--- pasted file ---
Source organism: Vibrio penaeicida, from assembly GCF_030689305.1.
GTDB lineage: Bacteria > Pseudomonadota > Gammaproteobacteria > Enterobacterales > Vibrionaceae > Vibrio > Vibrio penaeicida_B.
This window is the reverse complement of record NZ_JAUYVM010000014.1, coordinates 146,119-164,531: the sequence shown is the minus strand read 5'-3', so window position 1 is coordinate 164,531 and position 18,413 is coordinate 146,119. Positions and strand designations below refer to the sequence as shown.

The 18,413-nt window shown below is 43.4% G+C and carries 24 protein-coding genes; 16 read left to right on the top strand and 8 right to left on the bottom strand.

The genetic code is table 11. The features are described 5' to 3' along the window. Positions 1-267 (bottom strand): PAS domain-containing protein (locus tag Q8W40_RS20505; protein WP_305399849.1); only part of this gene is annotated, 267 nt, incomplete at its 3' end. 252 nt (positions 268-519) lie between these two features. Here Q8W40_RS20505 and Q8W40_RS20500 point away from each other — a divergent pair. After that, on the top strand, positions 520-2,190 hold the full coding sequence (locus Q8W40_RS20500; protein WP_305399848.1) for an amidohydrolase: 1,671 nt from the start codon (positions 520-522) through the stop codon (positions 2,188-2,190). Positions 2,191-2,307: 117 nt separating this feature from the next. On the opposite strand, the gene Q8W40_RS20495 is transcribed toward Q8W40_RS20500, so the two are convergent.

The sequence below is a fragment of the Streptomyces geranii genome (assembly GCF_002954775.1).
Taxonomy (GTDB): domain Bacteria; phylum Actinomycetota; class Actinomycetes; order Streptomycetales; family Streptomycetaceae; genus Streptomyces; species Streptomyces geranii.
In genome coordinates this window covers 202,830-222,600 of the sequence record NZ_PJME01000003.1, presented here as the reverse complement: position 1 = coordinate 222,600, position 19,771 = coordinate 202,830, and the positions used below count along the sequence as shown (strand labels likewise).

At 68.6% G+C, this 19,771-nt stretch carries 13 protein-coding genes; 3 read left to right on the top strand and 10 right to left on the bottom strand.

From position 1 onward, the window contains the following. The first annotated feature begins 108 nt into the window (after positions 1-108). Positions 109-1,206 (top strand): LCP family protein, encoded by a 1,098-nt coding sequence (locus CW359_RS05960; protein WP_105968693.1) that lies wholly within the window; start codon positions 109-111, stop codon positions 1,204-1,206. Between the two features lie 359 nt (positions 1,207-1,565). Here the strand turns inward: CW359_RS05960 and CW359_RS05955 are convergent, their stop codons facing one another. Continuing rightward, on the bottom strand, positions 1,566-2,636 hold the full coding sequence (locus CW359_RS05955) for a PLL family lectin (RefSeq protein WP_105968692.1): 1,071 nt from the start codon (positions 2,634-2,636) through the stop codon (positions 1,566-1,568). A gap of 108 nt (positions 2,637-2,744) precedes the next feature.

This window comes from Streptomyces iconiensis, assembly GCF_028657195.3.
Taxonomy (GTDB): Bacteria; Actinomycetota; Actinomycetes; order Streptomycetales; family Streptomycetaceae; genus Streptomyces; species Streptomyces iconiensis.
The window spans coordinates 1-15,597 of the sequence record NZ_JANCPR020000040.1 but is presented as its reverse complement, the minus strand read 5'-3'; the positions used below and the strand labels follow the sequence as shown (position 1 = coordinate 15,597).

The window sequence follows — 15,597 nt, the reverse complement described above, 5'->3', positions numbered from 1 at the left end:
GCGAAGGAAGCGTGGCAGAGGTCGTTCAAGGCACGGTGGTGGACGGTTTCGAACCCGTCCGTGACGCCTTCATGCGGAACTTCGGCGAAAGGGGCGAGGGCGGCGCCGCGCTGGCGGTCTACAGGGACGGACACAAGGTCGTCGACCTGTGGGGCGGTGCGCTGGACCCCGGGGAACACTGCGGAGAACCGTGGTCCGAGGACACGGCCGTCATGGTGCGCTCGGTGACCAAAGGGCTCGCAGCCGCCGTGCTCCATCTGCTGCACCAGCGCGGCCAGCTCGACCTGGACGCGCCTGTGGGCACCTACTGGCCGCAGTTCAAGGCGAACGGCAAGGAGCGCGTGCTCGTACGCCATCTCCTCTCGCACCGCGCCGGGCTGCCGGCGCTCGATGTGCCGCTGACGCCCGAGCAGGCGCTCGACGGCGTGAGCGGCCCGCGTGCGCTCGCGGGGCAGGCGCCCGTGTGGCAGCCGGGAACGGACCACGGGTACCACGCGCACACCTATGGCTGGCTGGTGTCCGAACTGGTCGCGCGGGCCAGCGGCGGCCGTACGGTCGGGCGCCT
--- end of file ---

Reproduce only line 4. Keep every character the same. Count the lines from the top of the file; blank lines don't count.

The 18,413-nt window shown below is 43.4% G+C and carries 24 protein-coding genes; 16 read left to right on the top strand and 8 right to left on the bottom strand.